9. La Sante Prison, Paris, France
Nestled in the heart of Paris, a few miles from the Seine River, sits La Sante Prison in France. One stroll through the history of the maximum-security facility will make visitors have trouble believing they are in the city of love. Paris, home to the Eiffel Tower, the Louvre, Mona Lisa, and the Notre Dame Cathedral also hosts one of history’s most notorious prisons. Opening in 1867, the prison has a long history of abuse. During World War II, it held prisoners of war and regular criminals. An impenetrable fortress still today, only three escapes have been recorded in the prisons history.
8. Petak Island Prison, Russia
Safe prisons don’t exist in Russia. Petak Island on White Lake is a maximum-security detention center for the country’s worst prisoners. All inmates are isolated, spending 20 or more hours a day in solitary confinement. Compounding the isolation is the location of the large, drafty fortress in Northwest Russia-White Lake is one of the 10 largest lakes in Europe. Prisoners receive visitors two days a year. The isolation and lack of basic facilities, many of the islands residents lose their minds before they complete their sentence. The frigid winter temperatures in the region average 10 degrees Fahrenheit can reach lows near -40 in January. Here, Mother Nature can shorten a prisoner’s life span.
7. Bang Kwang Prison, Thailand
Located a few miles from Bangkok is one of the toughest prisons in Thailand. The Bang Kwang Maximum-Security Prison holds a large population of foreign prisoners. For the first three months of an inmate’s sentence, they wear shackles. About 10 percent of the inmates are awaiting execution; those on death row wear iron shackles welded to their legs. All prisoners are serving a minimum of 25 years. Nutrition comes in the form of one bowl of rice with vegetables to eat once a day. A canteen is available for prisoners to purchase additional food or items needed. Many suffer from malnutrition and preventable diseases. The prison has no running water, a barely functioning sewer system, and is severely overcrowded.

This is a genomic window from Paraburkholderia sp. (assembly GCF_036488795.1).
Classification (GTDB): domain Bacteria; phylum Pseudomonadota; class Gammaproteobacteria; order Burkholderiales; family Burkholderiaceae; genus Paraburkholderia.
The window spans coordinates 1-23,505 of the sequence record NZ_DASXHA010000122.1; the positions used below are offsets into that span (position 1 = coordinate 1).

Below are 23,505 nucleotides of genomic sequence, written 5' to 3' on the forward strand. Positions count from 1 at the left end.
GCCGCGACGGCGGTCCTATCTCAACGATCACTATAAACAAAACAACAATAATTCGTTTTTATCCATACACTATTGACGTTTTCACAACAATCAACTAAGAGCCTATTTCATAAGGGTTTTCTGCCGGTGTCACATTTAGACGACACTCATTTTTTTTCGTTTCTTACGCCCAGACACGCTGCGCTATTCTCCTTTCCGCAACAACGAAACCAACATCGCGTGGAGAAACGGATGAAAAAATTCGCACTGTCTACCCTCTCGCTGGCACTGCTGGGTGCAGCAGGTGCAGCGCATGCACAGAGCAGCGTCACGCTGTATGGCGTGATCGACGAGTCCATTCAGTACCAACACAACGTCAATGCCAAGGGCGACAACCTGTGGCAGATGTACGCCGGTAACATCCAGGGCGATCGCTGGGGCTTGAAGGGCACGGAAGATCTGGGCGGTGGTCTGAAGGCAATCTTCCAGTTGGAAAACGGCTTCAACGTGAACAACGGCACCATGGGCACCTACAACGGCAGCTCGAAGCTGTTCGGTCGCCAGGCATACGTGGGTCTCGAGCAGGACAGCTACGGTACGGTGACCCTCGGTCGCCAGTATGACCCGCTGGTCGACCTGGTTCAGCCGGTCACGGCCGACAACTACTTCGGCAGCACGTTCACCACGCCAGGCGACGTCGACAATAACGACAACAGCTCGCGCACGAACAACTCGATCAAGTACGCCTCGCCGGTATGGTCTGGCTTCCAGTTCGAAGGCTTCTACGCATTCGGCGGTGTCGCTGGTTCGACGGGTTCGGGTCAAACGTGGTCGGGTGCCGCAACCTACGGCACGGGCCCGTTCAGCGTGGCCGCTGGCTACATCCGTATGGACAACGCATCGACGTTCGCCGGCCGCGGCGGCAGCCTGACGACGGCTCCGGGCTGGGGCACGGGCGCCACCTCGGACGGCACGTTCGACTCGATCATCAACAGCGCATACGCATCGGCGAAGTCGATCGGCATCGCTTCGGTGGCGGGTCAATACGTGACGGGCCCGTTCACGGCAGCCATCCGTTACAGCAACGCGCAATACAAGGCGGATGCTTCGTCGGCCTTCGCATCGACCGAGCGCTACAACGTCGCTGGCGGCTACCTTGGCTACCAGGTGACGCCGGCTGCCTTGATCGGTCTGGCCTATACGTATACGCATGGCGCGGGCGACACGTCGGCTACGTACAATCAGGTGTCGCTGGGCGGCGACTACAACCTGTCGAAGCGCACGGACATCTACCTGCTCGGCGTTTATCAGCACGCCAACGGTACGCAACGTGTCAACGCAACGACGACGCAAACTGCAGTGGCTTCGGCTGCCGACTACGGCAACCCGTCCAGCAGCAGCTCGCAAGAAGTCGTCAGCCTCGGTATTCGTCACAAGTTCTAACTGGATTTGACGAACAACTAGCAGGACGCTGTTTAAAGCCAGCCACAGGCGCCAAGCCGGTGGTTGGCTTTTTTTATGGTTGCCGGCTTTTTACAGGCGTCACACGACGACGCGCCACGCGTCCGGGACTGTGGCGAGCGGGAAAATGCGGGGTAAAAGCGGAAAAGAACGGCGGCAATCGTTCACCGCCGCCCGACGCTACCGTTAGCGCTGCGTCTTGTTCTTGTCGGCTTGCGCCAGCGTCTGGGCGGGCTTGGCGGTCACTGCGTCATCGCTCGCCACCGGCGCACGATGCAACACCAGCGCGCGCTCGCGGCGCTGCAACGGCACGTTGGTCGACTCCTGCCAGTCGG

6. La Sabaneta Prison, Venezuela
Venezuelans incarcerated at the infamous La Sabaneta Prison have a greater chance of dying in prison then they do on the streets of Caracas. Described by the late President Hugo Chavez as “The gateway to the fifth circle of hell,” it’s overcrowded, underfunded, and understaffed. Gangs run the prison, rape is a part of the culture of fear, where those who aren’t in control, know that death is always near. Riots are regular. Murder is common. In 2012, 591 prisoners were killed. A raid at the prison in September of 2013 following the deaths of 16, inmates yielded a huge cache of weapons. Guards confiscated 22,000 rounds of ammo, pistols, rifles, and an underground tunnel for storing marijuana and cocaine.